A single core profile from each site (except TS1) of geochemical data were available and initial selection criteria were based upon results of an envfit visualization (Oksanen et al., 2013) that identified influential (e.g., H2S) and co-linear species (e.g., Cl− and SO). Environmental data were not available from every site used for ecological analyses, hence more conventional ordination techniques (e.g., CCA) were not possible, which would also not have permitted comparisons with conceptual models as presented here. Temperature profiles were not available for inclusion. Biologically and hydrothermally relevant parameters were selected for the index, comprised of two chemosynthetic substrates (H2S and CH4), and an indicator of temperature changes and hydrothermal flux (Cl−). Low chlorinity (relative to seawater) is characteristic of hydrothermal fluid and so the reciprocal for Cl− concentration was given as a proxy for hydrothermal fluid input (Ginsburg et al., 1999; Aquilina et al., 2013; Larson et al., 2015).
Down core geochemical profiles from pore fluid data (Aquilina et al., 2013) were split into upper and lower partitions, as per the faunal samples (Data Sheet S3). Pore fluid concentrations of H2S, CH4 and Cl− were averaged into 0–5 and 5–10 cm below seafloor (b.s.f.) sections. Concentrations of each were then normalized to the mean value (i.e., mean = zero) for each component (thus each was equally weighted) and the sum for each site was given as the HI (two values per site, one per partition). Initially, faunal variation between upper and lower core partitions at non-hydrothermally active sites contributed the majority of the residual error, although relationships between HI and abundance and diversity were still significant (GLM, df = 1, p < 0.05). Since the hydrothermal index focuses upon the relationship between faunal characteristics and hydrothermalism, variation between upper and lower partitions of non-hydrothermally active sites was excluded from subsequent analyses.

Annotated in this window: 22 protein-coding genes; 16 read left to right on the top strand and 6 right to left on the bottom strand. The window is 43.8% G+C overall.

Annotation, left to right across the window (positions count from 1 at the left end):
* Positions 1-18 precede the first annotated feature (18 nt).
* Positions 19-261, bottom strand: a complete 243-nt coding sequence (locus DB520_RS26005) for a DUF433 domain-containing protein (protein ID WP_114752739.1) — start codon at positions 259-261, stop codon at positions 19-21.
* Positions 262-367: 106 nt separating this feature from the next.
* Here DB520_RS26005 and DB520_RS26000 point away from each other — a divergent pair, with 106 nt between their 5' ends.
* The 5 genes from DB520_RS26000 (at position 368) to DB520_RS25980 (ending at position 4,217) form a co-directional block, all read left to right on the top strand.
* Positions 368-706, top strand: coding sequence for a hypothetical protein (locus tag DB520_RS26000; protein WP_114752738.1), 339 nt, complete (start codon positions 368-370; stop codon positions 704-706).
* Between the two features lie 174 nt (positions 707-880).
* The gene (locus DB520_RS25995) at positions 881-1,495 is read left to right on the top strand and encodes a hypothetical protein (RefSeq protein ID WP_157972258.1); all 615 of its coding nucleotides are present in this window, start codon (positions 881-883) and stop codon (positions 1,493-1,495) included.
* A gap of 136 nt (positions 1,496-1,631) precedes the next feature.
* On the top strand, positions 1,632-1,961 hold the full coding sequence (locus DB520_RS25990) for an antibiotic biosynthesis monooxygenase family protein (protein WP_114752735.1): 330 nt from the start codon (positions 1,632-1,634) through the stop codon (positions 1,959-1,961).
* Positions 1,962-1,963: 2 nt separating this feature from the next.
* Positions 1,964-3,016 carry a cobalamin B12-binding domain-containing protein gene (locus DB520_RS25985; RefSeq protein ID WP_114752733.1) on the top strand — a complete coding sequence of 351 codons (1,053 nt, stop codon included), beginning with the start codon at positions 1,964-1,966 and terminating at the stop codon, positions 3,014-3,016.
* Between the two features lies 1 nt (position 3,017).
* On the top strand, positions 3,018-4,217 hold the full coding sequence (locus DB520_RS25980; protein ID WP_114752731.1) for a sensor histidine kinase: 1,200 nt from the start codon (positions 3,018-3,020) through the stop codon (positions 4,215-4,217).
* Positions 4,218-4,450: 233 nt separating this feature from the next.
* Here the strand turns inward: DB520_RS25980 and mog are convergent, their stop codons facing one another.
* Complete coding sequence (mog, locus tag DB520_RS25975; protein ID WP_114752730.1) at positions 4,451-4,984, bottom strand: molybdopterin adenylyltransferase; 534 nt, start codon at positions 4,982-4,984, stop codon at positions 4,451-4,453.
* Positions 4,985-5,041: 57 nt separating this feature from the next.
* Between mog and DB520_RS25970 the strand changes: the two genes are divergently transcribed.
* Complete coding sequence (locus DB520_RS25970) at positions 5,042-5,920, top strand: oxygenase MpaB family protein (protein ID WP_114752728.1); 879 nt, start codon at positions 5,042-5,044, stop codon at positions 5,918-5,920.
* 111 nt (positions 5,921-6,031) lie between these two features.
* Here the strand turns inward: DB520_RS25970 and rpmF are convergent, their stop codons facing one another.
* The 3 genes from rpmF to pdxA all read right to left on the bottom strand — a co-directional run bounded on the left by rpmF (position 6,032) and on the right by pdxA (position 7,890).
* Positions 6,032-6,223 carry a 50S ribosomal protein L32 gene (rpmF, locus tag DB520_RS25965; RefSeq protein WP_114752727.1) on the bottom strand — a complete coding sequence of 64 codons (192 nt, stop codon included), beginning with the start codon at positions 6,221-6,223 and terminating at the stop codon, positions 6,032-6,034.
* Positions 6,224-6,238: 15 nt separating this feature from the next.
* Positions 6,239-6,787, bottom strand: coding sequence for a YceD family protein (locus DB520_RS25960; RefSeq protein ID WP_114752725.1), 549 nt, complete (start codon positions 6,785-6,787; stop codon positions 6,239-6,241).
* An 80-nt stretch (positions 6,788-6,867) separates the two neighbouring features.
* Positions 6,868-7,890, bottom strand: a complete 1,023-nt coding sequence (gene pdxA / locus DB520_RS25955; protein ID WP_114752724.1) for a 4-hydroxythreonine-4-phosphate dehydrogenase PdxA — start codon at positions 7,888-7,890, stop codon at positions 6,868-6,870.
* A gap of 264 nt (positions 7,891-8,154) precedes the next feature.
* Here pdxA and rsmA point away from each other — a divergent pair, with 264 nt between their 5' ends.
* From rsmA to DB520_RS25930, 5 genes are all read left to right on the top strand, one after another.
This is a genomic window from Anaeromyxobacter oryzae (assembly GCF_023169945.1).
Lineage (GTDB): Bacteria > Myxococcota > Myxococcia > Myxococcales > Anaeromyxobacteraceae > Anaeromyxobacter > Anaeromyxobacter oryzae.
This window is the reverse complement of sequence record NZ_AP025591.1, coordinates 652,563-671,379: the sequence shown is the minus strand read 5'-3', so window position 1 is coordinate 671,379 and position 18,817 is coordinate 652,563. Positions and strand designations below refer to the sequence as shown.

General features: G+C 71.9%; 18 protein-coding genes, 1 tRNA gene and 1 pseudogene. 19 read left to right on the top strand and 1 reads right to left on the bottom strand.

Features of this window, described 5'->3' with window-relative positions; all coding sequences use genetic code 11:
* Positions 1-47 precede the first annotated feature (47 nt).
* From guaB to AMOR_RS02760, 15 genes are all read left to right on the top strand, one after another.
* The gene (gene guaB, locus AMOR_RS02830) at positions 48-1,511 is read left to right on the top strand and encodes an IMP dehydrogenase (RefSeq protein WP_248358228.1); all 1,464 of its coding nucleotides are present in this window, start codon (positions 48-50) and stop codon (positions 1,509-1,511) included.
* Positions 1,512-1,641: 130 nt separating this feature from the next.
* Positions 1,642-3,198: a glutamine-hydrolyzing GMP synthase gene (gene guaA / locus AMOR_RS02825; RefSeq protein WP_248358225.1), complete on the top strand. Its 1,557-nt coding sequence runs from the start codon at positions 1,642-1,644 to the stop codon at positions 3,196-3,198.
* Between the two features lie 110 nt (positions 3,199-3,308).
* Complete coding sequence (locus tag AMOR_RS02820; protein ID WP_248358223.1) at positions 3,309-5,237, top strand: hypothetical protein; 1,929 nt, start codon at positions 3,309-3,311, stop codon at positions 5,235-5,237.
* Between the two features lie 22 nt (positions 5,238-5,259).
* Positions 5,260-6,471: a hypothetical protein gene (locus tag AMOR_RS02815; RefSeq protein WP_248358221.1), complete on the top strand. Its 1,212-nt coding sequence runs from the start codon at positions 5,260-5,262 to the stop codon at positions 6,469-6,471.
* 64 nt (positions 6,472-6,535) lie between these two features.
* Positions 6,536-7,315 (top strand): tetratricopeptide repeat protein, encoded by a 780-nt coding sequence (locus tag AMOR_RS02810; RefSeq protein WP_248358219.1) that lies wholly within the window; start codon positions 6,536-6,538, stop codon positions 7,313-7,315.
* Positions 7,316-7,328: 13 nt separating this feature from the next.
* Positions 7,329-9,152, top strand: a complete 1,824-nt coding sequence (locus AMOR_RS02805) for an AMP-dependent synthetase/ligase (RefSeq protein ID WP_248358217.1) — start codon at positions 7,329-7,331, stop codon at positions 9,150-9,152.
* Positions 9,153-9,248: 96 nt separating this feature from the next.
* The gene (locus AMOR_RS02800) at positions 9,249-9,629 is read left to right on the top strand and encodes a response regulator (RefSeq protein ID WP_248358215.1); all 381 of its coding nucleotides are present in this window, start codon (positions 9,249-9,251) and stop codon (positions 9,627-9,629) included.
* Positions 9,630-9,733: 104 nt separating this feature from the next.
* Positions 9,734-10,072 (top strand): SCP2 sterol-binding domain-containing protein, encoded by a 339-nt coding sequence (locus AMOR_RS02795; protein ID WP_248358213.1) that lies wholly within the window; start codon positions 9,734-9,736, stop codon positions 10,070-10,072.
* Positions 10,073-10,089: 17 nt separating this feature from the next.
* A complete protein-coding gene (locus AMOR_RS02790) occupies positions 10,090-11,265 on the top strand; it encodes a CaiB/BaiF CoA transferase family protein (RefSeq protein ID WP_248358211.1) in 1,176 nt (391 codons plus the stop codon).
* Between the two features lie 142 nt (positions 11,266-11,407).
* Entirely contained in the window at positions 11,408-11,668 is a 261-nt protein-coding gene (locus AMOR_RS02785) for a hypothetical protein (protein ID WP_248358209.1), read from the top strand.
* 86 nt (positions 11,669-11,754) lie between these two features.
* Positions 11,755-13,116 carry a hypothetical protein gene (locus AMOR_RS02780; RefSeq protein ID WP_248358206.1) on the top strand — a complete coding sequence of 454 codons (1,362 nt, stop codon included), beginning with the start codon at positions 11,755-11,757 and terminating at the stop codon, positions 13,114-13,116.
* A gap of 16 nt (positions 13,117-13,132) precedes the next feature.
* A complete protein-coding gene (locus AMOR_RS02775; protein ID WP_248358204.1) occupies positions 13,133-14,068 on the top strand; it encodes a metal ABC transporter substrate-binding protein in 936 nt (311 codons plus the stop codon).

Three statistical models were developed to determine the extent that HI could explain patterns in diversity, density, and species richness. Data (mean values for each site) were fitted to generalized linear models using the glm and Anova functions in the CAR package (v2.0-18) (Fox et al., 2013). Normality tests (Shapiro-wilk) were run on each of the responses and used to inform selection of distribution for the models. Diversity data were fitted to a Gaussian model. Count data (abundance and species richness) were fitted to Poisson models but residual deviance exceeded degrees of freedom, indicating over-dispersion, so the models were corrected using a quasi-Poisson dispersion factor (Dobson, 1990; Dobson and Barnett, 2008).